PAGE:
Perhaps intelligent “trial and error” might not be so overrated after all!

      Voorwaarts en opwaarts!

  4. Temposchlucker:

    "If we can find a way to measure the pro's and the con's we will become able to make an informed decision."

    I think the pros and cons will always be a subjective choice, based on skill and judgment. Evaluation is at the root of all decision making, but especially when taking strategic decisions.

    Some are happy to traverse a continually forking road (perhaps dwindling to a faint trail) through a dark forest, confident in their ability to navigate by gut feel if there are no established signposts. Others are happy to depend on a well-traveled road with numerous signposts, depending on a very clear road map pointing out the "right" way to go to get to the desired final destination.

    For some, the journey is the goal, regardless of the destination where the journey ends. For others, the final destination is the goal; the journey is merely a means to that end.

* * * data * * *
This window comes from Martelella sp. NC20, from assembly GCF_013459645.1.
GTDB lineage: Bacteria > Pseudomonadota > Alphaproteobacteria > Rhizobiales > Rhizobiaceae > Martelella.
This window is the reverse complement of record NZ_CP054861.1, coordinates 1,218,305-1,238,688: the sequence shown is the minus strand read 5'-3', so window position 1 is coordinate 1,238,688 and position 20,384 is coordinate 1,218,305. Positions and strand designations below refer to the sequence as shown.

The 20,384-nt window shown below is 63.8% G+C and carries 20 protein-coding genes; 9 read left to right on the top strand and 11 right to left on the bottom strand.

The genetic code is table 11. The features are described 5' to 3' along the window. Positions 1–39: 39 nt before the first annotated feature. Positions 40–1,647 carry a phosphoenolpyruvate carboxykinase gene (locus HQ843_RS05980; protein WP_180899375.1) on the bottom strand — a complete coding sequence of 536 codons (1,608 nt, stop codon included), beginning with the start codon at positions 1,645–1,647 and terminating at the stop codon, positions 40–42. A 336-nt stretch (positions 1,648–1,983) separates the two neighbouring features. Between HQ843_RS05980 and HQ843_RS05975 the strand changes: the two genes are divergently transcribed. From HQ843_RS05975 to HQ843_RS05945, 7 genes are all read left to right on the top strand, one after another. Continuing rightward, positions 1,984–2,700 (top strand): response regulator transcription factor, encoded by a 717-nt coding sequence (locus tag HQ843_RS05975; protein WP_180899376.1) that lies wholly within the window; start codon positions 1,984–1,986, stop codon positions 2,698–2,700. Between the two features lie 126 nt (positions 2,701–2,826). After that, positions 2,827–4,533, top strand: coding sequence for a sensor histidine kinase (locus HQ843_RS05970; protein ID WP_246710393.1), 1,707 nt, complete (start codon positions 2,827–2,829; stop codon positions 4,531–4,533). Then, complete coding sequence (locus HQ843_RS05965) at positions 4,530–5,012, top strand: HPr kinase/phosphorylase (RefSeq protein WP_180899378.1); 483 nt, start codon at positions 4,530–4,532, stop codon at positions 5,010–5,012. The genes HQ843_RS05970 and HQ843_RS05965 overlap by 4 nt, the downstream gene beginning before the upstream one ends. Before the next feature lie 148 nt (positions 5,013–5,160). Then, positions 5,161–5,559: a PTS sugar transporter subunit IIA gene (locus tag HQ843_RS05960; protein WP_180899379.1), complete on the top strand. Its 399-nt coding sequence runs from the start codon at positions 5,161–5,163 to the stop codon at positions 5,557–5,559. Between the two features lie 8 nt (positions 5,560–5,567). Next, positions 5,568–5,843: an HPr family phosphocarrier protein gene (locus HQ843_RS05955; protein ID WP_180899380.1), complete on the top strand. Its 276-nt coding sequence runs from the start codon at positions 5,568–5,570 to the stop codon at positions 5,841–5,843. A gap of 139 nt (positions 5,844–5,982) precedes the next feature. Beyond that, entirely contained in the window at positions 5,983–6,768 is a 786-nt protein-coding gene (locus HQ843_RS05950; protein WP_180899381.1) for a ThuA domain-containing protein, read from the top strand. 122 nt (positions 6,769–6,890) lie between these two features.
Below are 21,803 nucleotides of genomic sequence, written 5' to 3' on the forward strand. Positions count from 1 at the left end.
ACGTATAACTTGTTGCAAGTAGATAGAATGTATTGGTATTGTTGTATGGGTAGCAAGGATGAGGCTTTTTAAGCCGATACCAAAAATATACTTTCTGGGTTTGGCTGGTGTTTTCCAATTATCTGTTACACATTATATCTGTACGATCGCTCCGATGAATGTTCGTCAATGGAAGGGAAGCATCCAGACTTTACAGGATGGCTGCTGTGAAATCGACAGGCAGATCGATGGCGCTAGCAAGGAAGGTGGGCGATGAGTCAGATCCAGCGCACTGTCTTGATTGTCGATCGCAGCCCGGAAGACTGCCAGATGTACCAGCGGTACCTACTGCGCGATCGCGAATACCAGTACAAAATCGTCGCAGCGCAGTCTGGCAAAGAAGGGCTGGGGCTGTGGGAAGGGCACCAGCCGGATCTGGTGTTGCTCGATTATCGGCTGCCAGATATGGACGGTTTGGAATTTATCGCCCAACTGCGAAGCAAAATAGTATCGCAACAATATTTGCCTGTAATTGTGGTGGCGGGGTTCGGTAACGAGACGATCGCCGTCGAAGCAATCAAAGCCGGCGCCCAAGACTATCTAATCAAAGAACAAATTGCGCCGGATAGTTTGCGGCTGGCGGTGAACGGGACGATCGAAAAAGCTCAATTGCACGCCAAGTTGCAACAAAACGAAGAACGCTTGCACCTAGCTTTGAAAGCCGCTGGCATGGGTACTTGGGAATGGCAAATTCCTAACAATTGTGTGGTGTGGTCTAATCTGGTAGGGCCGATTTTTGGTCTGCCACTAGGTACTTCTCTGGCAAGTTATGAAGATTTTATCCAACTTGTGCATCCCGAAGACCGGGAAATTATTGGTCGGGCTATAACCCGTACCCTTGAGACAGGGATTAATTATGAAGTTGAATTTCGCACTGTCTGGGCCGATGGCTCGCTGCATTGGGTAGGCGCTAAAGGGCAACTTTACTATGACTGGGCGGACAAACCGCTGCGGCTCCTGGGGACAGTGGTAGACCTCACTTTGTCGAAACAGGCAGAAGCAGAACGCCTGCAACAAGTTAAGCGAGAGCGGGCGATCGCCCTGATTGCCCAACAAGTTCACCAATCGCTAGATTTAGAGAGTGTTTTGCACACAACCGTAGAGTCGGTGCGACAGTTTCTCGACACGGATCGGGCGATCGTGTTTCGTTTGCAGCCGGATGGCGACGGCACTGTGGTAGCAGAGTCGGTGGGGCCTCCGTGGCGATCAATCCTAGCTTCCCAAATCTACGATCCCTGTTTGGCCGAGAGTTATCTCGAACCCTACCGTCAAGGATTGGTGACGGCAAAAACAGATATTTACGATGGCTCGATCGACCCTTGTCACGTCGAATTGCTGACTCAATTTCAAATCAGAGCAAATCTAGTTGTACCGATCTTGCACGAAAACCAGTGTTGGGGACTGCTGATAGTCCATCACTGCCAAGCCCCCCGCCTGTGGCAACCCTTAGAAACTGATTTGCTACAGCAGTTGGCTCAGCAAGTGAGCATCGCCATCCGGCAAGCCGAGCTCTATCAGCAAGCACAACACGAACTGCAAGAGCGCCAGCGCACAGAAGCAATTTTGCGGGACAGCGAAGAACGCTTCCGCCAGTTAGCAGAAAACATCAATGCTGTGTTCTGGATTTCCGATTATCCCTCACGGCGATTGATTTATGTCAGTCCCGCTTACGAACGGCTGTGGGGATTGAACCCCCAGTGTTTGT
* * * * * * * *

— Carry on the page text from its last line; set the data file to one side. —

We can learn all we can about things like tactical motifs/themes/devices, Steinitz and Nimzovich's "rules" or Silman's imbalances, with computer-based numerical precision concerning the overall value of one variation compared to another, BUT we still have to make our own comparative evaluations as to which we prefer based on how confident and comfortable we are with that evaluation and our belief in our capabilities to rise to the requirements of playing out that variation.

    1. My chess education is now 15 months underway. I just discovered some clear ideas how to handle the middlegame. For me it is too early to throw in the towel before I have even tried.

      Of Course you might be right. But without trying I simply cannot be sure.

      After all, I only have to make decisions IN A GAME. And every wrong decision supplies FEEDBACK (as do right decisions).

      There is a finite amount of scenarios. I don't know the next step, but I know the first step: unearth the scenarios.